CIO Zone

Eight proven steps to successful Agile leadership

Agile leaders allow themselves the discomfort of being vulnerable and transparent, earning the respect of followers by not leading from a distance.
Read time 6min 20sec
Melani French is executive head of business enablement at DVT.
Melani French is executive head of business enablement at DVT.

Agile accelerates time to market, and certainly frequency to market, which enhances strategic flexibility and improves customer satisfaction. Together these benefits reduce financial risk and provide a faster return on investment – both key organisational drivers when the economy is down and competition is strong.

But do you, as a leader in your business, team or start-up, know how to properly support and foster the Agile philosophy in the workplace?

Agile leadership is more about who we are than what we do. Our being is more important than our doing, and what we do flows from who we are. Agile leaders realise that effective leadership is a joint venture between them and the empowering presence of the team. To avoid leading as a single person, they regularly make the fundamental choice to be led by the team.

Agile leaders constantly confront the gaps between their espoused values and their actual behaviours, and invite the scrutiny of others. Their motives are pure, they nurture integrity and are above reproach, and as a result are able to lead with the moral authority that transcends position-based power.

Agile leaders allow themselves the discomfort of being vulnerable and transparent. They earn the respect and trust of their followers by not leading from a distance, and instead are always positioned among those they lead, unafraid to show compassion and emotion for their followers. They use referent power even when their formal status provides reward and coercive power bases. They are aware of the authority they have, but intentionally use it to build others up, not tear them down. Thus, their followers are committed, instead of merely compliant.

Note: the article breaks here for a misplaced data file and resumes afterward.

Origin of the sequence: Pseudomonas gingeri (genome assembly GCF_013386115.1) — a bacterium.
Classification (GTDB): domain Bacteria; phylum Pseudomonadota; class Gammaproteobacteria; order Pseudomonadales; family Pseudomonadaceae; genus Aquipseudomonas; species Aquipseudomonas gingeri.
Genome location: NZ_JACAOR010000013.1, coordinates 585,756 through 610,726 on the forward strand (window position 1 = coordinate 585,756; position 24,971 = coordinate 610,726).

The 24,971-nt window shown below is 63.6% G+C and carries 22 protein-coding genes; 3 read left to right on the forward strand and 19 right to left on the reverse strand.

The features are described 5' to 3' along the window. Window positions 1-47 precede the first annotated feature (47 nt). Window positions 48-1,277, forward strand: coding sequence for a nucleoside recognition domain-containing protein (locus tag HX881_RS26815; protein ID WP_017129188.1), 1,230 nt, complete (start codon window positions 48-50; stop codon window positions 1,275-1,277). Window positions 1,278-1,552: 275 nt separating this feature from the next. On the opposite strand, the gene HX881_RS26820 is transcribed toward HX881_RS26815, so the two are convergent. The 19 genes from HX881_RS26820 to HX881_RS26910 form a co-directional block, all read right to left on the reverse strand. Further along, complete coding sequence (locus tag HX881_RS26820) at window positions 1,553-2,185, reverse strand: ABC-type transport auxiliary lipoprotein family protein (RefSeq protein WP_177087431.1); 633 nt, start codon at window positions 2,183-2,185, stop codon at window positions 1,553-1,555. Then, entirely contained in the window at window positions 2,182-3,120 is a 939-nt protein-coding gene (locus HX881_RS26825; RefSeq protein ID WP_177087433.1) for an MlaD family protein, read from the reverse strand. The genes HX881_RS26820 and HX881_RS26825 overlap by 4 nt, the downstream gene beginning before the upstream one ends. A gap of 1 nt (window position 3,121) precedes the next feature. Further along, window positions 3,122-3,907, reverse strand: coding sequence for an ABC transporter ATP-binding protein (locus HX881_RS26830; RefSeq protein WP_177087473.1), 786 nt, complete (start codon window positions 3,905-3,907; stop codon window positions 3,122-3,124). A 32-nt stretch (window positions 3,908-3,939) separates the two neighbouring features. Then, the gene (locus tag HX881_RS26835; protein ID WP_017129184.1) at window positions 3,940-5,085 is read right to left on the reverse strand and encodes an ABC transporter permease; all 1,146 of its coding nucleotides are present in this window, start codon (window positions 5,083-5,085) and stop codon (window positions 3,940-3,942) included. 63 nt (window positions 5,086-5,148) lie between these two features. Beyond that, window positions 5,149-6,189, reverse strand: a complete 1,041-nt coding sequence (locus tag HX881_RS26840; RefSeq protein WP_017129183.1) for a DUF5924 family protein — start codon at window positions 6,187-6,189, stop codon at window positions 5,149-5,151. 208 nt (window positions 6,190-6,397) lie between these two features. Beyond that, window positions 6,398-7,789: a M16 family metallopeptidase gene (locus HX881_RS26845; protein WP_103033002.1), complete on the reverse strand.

In this context I’ve distilled eight key factors to help legacy leaders take the next and important step towards becoming Agile leaders, not only at work but also in life.

In a world of technology, looking after staff has never been this important.

1. Trust. Trusting your teams is the foundation of successful Agile leadership. Implementing and embedding Agile practices is really important (this is where professional Agile coaching and training is useful) but building mutual trust and respect is critical. Traditional management hierarchies and techniques are no longer valued in many organisations. Instead, leaders must empower individuals, encourage collaboration, and serve their teams. For some this is a complete shift from what they know and how they have always acted. For others, however, it’s an extension of their natural leadership style, and having a supportive framework will help them, and their teams, become even more engaged and productive.

2. Build relationships. Legacy leadership is what we’re aiming for – an intentional influence in the context of a relationship. In a world of technology, looking after staff has never been this important. What we are looking for in a leader, especially in an Agile environment, is the intention to build and transform the team for the better. For example, do you know what motivates each of your team members? Do you know what their individual strength are? I highly recommend the Strengths Discovery course, based on the international Gallup Strengths Finder assessment; discovering one another’s strengths is not only a great way to get to know the team better, but also very useful in optimising the team.

3. Be flexible. Flexibility is key in today's dynamic marketplace. It's imperative that leaders quickly adapt to changing market conditions, competitor activity, and most importantly, customer needs. It is only though welcoming and encouraging change that you remain relevant in this environment of constant disruption and transformation. As the saying goes: change is the only constant, so keep yourself flexible by not emotionally connecting yourself to an idea or a plan.